Swiss gold referendum: What it really means

In a few days, the Swiss people will go to the polls to decide whether the Swiss central bank is to be required to hold 20% of its reserves in the form of gold. Polls show that the gold requirement is favored by the less well off and opposed by wealthy Swiss invested in stocks. These poll results provide new insight into the real reason for Quantitative Easing by the Federal Reserve and European Central Bank. Continue reading

WSJ reports: Bank of North Dakota outperforms Wall Street

While 49 state treasuries were submerged in red ink after the 2008 financial crash, one state’s bank outperformed all others and actually launched an economy-shifting new industry. So reports the Wall Street Journal this week, discussing the Bank of North Dakota (BND) and its striking success in the midst of a national financial collapse led by the major banks. Continue reading

Ideological foundations of the mainstream neoclassical economics: Class interests as ‘economic theory’

There is now a widespread consensus that mainstream/neoclassical economists failed miserably to either predict the coming of the 2008 financial implosion, or provide a reasonable explanation when it actually arrived. Not surprisingly, many critics have argued that neoclassical economics has created more confusion than clarification, more obfuscation than elucidation. Economic “science” has, indeed, become “an ideological construct which serves to camouflage and justify the New World Order.” Continue reading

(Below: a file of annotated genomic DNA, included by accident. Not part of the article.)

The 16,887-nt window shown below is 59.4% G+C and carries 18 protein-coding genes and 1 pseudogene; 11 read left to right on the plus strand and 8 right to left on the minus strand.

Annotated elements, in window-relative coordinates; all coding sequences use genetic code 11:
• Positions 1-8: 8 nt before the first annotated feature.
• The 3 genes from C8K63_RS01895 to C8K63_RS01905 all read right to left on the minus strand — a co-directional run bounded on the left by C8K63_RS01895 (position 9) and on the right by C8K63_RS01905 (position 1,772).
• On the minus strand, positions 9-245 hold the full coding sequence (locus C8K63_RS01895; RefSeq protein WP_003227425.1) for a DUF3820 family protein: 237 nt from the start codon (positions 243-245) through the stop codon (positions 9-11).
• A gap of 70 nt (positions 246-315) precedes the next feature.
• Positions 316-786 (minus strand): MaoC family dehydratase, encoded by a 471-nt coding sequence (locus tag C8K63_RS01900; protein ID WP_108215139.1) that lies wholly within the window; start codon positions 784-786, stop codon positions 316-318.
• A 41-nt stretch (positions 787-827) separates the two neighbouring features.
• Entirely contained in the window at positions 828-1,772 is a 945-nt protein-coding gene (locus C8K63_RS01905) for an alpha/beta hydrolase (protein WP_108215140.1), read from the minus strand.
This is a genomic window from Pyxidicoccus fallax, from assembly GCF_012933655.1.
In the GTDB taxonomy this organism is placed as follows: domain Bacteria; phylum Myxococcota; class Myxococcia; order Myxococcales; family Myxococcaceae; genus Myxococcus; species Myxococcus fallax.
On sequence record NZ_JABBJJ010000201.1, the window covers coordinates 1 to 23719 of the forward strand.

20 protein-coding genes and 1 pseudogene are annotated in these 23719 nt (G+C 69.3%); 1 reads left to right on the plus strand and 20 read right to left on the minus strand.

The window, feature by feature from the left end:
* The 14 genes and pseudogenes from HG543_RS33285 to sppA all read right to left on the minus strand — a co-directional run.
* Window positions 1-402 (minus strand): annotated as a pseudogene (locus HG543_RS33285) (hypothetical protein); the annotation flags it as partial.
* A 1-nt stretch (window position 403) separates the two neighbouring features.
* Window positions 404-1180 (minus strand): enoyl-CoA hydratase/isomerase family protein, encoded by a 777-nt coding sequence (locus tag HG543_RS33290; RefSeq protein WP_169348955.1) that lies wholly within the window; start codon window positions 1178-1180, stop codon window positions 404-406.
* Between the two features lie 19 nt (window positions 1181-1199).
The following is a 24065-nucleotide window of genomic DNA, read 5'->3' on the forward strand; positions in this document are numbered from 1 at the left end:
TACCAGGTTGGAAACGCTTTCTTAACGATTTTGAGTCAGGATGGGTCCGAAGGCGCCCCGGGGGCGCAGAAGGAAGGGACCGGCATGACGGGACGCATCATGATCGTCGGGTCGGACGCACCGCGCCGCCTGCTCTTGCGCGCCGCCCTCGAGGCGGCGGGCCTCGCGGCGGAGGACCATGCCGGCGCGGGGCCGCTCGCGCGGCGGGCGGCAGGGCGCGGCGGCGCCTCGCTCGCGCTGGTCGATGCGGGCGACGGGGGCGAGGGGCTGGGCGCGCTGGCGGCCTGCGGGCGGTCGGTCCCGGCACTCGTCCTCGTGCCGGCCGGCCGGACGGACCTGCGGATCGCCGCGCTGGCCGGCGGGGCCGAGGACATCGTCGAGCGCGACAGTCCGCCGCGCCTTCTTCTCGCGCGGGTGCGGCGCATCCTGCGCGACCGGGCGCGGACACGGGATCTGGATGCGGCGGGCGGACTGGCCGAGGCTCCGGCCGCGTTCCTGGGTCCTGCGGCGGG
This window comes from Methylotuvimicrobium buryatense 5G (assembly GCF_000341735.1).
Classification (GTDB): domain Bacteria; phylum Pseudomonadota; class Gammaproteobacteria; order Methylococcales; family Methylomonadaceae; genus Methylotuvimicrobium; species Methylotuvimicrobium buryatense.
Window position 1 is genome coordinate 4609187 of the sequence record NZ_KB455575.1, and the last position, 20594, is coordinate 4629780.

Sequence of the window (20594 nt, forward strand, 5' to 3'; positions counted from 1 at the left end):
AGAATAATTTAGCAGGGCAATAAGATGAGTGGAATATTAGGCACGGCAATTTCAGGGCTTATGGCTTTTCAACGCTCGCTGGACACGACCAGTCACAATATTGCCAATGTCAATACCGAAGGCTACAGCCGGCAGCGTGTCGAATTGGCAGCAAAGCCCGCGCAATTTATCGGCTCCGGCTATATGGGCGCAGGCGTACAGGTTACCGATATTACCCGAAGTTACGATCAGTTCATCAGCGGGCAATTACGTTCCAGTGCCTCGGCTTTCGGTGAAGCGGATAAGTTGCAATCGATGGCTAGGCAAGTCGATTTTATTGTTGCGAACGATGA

A global house of cards

As most Americans, if not the financial media, are aware, Quantitative Easing (a euphemism for printing money) has failed to bring back the US economy. Continue reading

More lies from ‘our’ government: The latest jobs report

Just as the German media have destroyed their credibility with lies, the US government is consistently destroying Washington’s credibility both with its own citizens and the rest of the world. Continue reading